‘Created Equal: Clarence Thomas in His Own Words’: Film Review

If you watch “Created Equal: Clarence Thomas in His Own Words” looking for a clue as to Thomas’ inner workings, a key to who Clarence Thomas really is, then you’ll have to wait a while before it arrives. But it does. The reason it takes so long is that Thomas, dressed in a red tie, light shirt, and blue jacket (yes, his entire outfit is color-coordinated to the American flag), his graying head looking impressive and nearly statue-ready as he gazes into the camera, presents himself as a regular guy, affably growly and folksy in a casual straight-shooter way. And while I have no doubt that’s an honest aspect of who he is, it’s also a shrewdly orchestrated tactic, a way of saying: Don’t try to look for my demons — you won’t find them.

The revealing moment comes when Thomas recalls the 1991 Senate hearings in which he was grilled on national television as part of the Supreme Court confirmation process. Does he go back and talk about Anita Hill? Yes, he does (I’ll get to that shortly), but that isn’t the revealing part. Discussing Anita Hill, Thomas reveals next to nothing. His métier now is exactly what it was then: Deny, deny, deny.

Thomas tips his hand, though, when he recalls the moment that a senator asked if he’d ever had a private conversation about Roe v. Wade. At the time, he said no — and now, 30 years later, that “no” has just gotten louder. In hindsight, he’s incredulous that anyone would simply presume that he’d ever had a private discussion about Roe v. Wade. He’s almost proud of how wrong they were to think so.

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In a Senate hearing, when you say that you’ve never had that kind of conversation, it’s in all likelihood political — a way, in this case, of keeping your beliefs about abortion ambiguous and close to the vest. A way of keeping them officially off the table. In “Created Equal,” however, Thomas is being sincere. He has always maintained that he finds it insulting — and racist — that people would expect an African-American citizen like himself to conform to a prescribed liberal ideology. And in the same vein, he thinks it’s ridiculous that a Senate questioner expected him to say that he’d ever spent two minutes sitting around talking about Roe v. Wade.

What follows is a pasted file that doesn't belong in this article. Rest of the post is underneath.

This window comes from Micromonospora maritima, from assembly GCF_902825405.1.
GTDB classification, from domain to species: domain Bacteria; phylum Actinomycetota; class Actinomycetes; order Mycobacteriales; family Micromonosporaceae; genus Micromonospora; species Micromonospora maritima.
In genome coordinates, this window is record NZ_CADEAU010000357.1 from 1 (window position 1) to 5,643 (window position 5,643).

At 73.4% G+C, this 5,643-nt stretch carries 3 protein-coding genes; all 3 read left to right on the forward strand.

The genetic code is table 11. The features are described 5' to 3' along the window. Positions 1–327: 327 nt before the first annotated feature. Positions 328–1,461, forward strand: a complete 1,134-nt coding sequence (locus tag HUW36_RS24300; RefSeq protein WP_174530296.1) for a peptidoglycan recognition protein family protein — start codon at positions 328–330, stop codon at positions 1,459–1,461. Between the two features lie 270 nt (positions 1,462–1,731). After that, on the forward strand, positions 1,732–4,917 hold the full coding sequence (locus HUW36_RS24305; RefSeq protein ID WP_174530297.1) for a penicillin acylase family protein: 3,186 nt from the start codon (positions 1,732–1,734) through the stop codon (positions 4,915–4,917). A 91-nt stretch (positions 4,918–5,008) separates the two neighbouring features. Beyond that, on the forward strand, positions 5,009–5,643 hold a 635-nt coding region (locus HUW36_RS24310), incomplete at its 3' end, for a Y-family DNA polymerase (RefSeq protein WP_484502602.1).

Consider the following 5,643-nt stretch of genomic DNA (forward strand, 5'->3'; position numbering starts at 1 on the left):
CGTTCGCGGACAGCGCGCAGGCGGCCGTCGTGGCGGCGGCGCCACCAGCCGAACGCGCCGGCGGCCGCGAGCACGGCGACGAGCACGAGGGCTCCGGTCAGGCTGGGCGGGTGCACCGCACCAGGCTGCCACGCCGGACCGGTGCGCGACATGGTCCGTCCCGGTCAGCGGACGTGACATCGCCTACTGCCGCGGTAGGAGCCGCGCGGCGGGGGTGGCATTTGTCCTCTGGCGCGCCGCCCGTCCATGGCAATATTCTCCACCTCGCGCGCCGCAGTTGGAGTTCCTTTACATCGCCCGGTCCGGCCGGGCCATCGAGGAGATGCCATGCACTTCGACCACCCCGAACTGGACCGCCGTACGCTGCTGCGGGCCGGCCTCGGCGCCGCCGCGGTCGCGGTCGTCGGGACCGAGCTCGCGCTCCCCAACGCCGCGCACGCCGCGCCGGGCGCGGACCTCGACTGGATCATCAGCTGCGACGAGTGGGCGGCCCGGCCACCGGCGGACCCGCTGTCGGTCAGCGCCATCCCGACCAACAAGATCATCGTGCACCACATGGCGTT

But talk about an argument that backfires! I’m not a federal judge (and the last time I checked, I’ve never tried to become a Supreme Court justice), but I’ve had many conversations in my life about Roe v. Wade. Why wouldn’t I? I’m an ordinary politically inclined American. I mean, how could you not talk about it — ever? Abortion rights, no matter where you happen to stand on them, are a defining issue of our world. And the fact that Clarence Thomas was up for the role of Supreme Court justice, and that he still views it as A-okay to say that he’d never had a single discussion about Roe v. Wade, shows you where he’s coming from. He has opinions and convictions. But he is, in a word, incurious. He’s a go-along-to-get-along kind of guy, a man who worked hard and achieved something and enjoyed a steady rise without ever being driven to explore things. He was a bureaucrat. Which is fine; plenty of people are.

But not the people we expect to be on the Supreme Court.

“Created Equal” is structured as a monologue of self-justification, a two-hour infomercial for the decency, the competence, and the conservative role-model aspirationalism of Clarence Thomas. Since he followed the 1991 Senate hearings, even in victory, by going off and licking his wounds, maintaining a public persona that was studiously recessive, there’s a certain interest in “hanging out” with Thomas and taking in his cultivated self-presentation. The movie, in its public-relations heart, is right-wing boilerplate (though it’s mild next to the all-in-for-Trump documentary screeds of Dinesh D’Souza), and there are worse ways to get to know someone like Thomas than to watch him deliver what is basically the visual version of an I-did-it-my-way audiobook memoir, with lots of news clips and photographs to illustrate his words.